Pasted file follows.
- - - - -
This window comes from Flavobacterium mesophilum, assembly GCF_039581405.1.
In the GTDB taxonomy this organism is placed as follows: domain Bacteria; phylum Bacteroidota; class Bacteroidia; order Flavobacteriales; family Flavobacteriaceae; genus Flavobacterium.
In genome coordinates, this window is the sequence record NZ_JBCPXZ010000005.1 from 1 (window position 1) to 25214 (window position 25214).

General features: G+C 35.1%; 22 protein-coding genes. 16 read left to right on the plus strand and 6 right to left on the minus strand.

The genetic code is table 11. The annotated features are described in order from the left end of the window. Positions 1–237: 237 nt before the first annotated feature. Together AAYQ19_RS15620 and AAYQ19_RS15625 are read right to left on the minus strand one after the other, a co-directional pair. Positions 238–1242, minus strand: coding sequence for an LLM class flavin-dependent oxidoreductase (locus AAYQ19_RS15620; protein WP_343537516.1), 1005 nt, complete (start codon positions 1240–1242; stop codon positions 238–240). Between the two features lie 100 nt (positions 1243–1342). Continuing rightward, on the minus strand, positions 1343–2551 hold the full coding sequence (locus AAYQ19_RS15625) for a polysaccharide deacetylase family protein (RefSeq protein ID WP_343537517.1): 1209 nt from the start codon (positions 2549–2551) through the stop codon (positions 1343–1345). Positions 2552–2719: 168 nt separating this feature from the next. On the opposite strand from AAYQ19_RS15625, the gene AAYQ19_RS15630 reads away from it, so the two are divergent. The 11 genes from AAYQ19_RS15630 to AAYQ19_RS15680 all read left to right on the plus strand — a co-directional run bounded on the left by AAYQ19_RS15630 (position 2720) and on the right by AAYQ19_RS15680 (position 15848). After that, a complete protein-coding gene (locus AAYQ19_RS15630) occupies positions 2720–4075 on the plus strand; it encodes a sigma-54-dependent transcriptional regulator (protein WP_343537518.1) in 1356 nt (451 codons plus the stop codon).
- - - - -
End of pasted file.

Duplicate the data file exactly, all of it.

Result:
This window comes from Flavobacterium mesophilum, assembly GCF_039581405.1.
In the GTDB taxonomy this organism is placed as follows: domain Bacteria; phylum Bacteroidota; class Bacteroidia; order Flavobacteriales; family Flavobacteriaceae; genus Flavobacterium.
In genome coordinates, this window is the sequence record NZ_JBCPXZ010000005.1 from 1 (window position 1) to 25214 (window position 25214).

General features: G+C 35.1%; 22 protein-coding genes. 16 read left to right on the plus strand and 6 right to left on the minus strand.

The genetic code is table 11. The annotated features are described in order from the left end of the window. Positions 1–237: 237 nt before the first annotated feature. Together AAYQ19_RS15620 and AAYQ19_RS15625 are read right to left on the minus strand one after the other, a co-directional pair. Positions 238–1242, minus strand: coding sequence for an LLM class flavin-dependent oxidoreductase (locus AAYQ19_RS15620; protein WP_343537516.1), 1005 nt, complete (start codon positions 1240–1242; stop codon positions 238–240). Between the two features lie 100 nt (positions 1243–1342). Continuing rightward, on the minus strand, positions 1343–2551 hold the full coding sequence (locus AAYQ19_RS15625) for a polysaccharide deacetylase family protein (RefSeq protein ID WP_343537517.1): 1209 nt from the start codon (positions 2549–2551) through the stop codon (positions 1343–1345). Positions 2552–2719: 168 nt separating this feature from the next. On the opposite strand from AAYQ19_RS15625, the gene AAYQ19_RS15630 reads away from it, so the two are divergent. The 11 genes from AAYQ19_RS15630 to AAYQ19_RS15680 all read left to right on the plus strand — a co-directional run bounded on the left by AAYQ19_RS15630 (position 2720) and on the right by AAYQ19_RS15680 (position 15848). After that, a complete protein-coding gene (locus AAYQ19_RS15630) occupies positions 2720–4075 on the plus strand; it encodes a sigma-54-dependent transcriptional regulator (protein WP_343537518.1) in 1356 nt (451 codons plus the stop codon).